On May 3, 2018, the Canadian Council of Insurance Regulators ("CCIR") and the Canadian Insurance Services Regulatory Organizations ("CISRO") released a joint draft guidance paper (the "Guidance") setting out their expectations for insurers and intermediaries relating to their conduct of insurance business and fair treatment of consumers based on the Insurance Core Principles of the International Association of Insurance Supervisors (the "IAIS Standards").
The Guidance defines fair treatment of consumers quite broadly, using concepts such as ethical behaviour, good faith and the prohibition of abusive practices. In defining their expectations, CCIR and CISRO focus on the following twelve recommendations:
- Culture: create a customer-centric culture pursuant to which certain indicators are established that are measured, monitored and used to create a cycle of continuous improvement;
- Conflicts of Interest: flesh out any conflicts of interest and either effectively manage them in a way that is not detrimental to the customer, or decline to act;
- Outsourcing: monitor and maintain control and accountability with respect to any outsourced functions;
- Design of Products: tailor new insurance products or adaptations to the interests of the target consumer using adequate information and use policies, procedures and controls to monitor the product after its launch to ensure it meets the needs of consumers;
- Distribution Strategies: use policies, procedures and controls to ensure that distribution models are appropriate, ensure continued oversight and accountability;
- Disclosure to Customer: provide customers with appropriate and adequate information to ensure that they can make informed decisions and ensure that information is clear and accessible in written format;
- Product Promotion: provide accurate, clear and not misleading promotional material that is first reviewed by independent functions and ensure proper notification to customers if any information being relied on is materially inaccurate or misleading;
- Advice: obtain information from the customer to ensure advice is tailored to their needs and provide clear, quality advice communicated in written format with a record kept in a client file which is reviewed by insurers and distribution firms to assess the advice provided;
- Disclosure to Policyholder: disclosure processes ensure that policyholders can determine whether products continue to meet their needs and includes timely reminders of options and notification of, and consent to, changes to terms and conditions;
- Claims Handling and Settlement: maintain written documentation of claims handling, provide relevant information to customers with respect to claims such as procedures, typical timeframes and status and follow a balanced, impartial, clear and diligent resolution process;
- Complaints Handling and Dispute Resolution: complaints are handled diligently and fairly using a simple and accessible procedure which is clearly communicated to the customer and analyze complaints received to identify any trends or recurring risks; and
- Protection of Personal Information: ensure policies and procedures and sufficient safeguards are in place to protect the privacy of personal information, including internal control mechanisms reflecting best practices and compliance with legislation.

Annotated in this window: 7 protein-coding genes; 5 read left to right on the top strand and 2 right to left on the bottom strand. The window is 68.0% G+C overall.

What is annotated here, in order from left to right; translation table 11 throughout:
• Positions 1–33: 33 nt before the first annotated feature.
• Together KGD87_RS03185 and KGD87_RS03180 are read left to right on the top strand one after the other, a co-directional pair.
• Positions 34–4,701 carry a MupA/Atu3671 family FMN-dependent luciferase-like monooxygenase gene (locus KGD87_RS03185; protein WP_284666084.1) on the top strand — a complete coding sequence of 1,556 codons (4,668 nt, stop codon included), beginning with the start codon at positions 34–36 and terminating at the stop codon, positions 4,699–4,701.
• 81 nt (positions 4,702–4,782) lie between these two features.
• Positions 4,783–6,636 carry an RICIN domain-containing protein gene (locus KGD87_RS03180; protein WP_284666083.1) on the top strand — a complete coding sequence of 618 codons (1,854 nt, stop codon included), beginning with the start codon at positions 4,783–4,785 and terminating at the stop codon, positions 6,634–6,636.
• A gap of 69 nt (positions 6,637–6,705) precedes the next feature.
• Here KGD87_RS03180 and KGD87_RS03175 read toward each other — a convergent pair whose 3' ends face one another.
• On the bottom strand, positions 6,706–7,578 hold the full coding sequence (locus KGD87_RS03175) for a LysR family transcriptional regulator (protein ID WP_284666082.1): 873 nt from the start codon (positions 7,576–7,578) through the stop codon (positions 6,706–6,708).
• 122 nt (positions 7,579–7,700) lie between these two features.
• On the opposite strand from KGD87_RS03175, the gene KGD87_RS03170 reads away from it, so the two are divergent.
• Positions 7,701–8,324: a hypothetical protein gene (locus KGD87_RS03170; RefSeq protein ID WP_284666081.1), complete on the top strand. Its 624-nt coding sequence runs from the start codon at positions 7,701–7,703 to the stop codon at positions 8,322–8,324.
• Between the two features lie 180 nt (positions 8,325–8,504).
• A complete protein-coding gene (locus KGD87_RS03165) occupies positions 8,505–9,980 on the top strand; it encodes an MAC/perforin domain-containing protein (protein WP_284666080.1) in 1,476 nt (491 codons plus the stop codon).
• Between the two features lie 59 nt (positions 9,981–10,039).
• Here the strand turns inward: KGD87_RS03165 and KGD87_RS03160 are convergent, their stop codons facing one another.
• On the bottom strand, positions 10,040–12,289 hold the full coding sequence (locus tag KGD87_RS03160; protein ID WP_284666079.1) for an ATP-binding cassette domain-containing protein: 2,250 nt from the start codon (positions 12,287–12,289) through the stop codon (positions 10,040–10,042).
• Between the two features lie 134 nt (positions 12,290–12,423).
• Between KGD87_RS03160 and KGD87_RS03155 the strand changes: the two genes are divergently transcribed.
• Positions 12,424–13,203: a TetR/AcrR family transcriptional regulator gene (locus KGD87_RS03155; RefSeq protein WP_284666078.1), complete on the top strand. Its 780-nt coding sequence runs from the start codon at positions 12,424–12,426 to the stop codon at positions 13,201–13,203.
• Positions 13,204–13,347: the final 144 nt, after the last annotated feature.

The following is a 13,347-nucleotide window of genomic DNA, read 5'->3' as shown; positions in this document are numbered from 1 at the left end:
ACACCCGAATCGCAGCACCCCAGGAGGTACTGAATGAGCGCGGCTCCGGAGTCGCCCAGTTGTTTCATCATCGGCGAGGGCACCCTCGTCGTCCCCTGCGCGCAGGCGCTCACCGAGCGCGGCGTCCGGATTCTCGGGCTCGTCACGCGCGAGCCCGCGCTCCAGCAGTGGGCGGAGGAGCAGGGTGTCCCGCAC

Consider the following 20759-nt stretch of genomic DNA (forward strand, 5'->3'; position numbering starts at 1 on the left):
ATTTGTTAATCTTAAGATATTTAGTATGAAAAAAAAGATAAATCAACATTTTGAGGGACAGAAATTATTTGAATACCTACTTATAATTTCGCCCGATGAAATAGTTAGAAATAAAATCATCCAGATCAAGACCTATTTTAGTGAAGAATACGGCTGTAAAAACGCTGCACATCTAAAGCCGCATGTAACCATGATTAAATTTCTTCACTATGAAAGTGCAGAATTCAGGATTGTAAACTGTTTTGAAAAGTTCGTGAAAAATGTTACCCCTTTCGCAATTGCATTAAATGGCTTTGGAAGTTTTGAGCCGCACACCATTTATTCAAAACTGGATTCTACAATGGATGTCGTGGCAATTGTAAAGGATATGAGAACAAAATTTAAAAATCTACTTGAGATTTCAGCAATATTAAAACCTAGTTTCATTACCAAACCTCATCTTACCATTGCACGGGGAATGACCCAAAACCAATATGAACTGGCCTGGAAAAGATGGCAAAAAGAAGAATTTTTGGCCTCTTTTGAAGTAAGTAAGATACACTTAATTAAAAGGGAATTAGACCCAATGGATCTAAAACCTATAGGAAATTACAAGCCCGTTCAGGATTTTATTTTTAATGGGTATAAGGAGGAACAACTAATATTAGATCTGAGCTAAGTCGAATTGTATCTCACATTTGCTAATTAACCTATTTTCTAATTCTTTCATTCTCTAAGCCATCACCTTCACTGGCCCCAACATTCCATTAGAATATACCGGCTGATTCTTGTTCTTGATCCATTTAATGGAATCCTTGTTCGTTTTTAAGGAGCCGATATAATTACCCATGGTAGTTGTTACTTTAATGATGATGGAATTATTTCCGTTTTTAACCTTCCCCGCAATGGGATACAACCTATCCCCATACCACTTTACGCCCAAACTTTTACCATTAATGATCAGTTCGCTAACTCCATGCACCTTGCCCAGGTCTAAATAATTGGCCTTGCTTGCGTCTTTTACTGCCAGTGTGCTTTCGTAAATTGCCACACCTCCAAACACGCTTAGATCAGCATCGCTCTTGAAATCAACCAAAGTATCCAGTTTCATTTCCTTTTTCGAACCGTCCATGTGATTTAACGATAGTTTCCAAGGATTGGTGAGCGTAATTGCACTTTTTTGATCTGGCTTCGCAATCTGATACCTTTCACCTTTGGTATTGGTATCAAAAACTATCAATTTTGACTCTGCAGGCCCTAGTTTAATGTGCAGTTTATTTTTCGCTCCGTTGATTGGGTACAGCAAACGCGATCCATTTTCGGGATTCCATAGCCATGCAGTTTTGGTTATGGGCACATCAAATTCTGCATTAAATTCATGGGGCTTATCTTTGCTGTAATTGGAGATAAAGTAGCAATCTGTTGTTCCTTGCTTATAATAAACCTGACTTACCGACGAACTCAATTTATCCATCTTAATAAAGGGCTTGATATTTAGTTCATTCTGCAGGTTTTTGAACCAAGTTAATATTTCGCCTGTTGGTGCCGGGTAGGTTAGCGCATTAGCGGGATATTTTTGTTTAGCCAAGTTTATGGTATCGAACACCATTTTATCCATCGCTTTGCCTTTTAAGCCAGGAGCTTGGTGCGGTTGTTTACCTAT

The Guidance marks a pivotal step in an industry-wide effort to streamline provincial practices with international standards. While CCIR and CISRO recognize that each province has its own legal regime and regulatory approach, the Guidance aims to synchronize expectations for the fair treatment of consumers on a national and international scale. Importantly, the draft recommendations remain broad enough to allow for the implementation of tailored strategies, policies, procedures and controls based on the nature of the consumer, the type of insurance provided and the distribution strategy. Written submissions can be made until June 18, 2018. A CCIR-CISRO working group will then review public feedback with the goal of releasing the final guidance in the fall of 2018.
The Guidance arrives at a time when consumer protection has become of central importance to regulatory bodies in the financial sector. For example, the Financial Consumer Agency of Canada ("FCAC") published a Report on Best Practices in Financial Consumer Protection in May, 2018 identifying 11 best practices for a strong financial consumer protection framework. In addition, the Financial Services Commission of Ontario ("FSCO") published a proposed Treating Financial Services Consumers Fairly Guideline in May, 2018 in order to ensure a common understanding about what it means to treat consumers fairly throughout a financial product's life cycle. The final version of the FSCO guideline is expected to be published later in 2018.
Given the various recommendations and expectations from international, national and provincial/territorial sources, insurance companies and other financial institutions will need to carefully consider the particular guidance applicable to them (once finalized) to ensure compliance by, among other things, adopting and maintaining adequate policies and procedures tailored to their specific structure and customer base.